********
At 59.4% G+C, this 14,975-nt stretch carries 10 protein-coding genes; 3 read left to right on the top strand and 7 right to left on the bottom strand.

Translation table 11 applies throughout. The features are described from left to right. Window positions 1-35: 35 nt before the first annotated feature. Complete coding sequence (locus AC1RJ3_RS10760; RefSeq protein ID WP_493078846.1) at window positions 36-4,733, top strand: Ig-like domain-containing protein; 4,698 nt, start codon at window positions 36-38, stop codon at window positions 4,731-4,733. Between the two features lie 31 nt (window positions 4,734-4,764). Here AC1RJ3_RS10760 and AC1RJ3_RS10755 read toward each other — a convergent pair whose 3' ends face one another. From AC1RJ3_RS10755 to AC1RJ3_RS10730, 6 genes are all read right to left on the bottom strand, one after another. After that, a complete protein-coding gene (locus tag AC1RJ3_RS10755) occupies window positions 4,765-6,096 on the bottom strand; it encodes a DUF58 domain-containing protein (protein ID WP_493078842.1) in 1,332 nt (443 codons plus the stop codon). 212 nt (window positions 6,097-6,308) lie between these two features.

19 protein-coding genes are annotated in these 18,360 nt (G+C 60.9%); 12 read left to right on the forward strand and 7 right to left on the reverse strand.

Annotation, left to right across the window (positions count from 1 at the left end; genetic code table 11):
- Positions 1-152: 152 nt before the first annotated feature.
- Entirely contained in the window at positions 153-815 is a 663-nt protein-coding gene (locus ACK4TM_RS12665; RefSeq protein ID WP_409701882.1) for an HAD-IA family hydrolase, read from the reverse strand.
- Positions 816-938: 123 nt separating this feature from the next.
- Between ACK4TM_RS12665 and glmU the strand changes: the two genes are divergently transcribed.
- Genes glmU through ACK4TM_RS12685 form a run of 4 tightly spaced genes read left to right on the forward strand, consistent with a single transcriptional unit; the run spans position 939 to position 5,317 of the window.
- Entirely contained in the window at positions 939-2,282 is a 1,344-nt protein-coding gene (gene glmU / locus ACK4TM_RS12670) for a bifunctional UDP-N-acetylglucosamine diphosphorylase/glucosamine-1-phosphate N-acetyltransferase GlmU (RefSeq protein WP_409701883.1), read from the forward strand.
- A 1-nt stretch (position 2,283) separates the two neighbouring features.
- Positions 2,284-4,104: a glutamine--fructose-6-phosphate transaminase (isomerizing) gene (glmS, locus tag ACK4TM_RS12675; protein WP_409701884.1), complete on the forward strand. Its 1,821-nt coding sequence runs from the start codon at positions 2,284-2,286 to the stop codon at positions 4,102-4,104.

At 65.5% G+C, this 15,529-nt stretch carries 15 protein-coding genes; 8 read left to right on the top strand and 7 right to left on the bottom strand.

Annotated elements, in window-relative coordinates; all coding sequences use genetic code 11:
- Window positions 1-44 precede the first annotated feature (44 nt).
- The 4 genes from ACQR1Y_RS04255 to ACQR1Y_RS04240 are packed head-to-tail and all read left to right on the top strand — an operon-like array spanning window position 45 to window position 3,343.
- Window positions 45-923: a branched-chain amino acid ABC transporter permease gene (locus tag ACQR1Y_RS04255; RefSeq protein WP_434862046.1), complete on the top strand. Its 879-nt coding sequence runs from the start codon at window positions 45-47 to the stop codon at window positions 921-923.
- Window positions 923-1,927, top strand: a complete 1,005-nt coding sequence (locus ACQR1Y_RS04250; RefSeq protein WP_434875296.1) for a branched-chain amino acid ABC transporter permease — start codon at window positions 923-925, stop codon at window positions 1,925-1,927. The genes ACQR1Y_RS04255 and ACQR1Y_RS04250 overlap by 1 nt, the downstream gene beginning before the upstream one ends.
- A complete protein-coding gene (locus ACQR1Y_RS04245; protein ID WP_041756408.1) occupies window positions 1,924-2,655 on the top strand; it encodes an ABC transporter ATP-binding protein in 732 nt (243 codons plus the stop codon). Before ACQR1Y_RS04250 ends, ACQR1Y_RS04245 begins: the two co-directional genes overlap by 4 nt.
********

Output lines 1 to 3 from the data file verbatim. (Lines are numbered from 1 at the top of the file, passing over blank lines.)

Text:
At 59.4% G+C, this 14,975-nt stretch carries 10 protein-coding genes; 3 read left to right on the top strand and 7 right to left on the bottom strand.

Translation table 11 applies throughout. The features are described from left to right. Window positions 1-35: 35 nt before the first annotated feature. Complete coding sequence (locus AC1RJ3_RS10760; RefSeq protein ID WP_493078846.1) at window positions 36-4,733, top strand: Ig-like domain-containing protein; 4,698 nt, start codon at window positions 36-38, stop codon at window positions 4,731-4,733. Between the two features lie 31 nt (window positions 4,734-4,764). Here AC1RJ3_RS10760 and AC1RJ3_RS10755 read toward each other — a convergent pair whose 3' ends face one another. From AC1RJ3_RS10755 to AC1RJ3_RS10730, 6 genes are all read right to left on the bottom strand, one after another. After that, a complete protein-coding gene (locus tag AC1RJ3_RS10755) occupies window positions 4,765-6,096 on the bottom strand; it encodes a DUF58 domain-containing protein (protein ID WP_493078842.1) in 1,332 nt (443 codons plus the stop codon). 212 nt (window positions 6,097-6,308) lie between these two features.

19 protein-coding genes are annotated in these 18,360 nt (G+C 60.9%); 12 read left to right on the forward strand and 7 right to left on the reverse strand.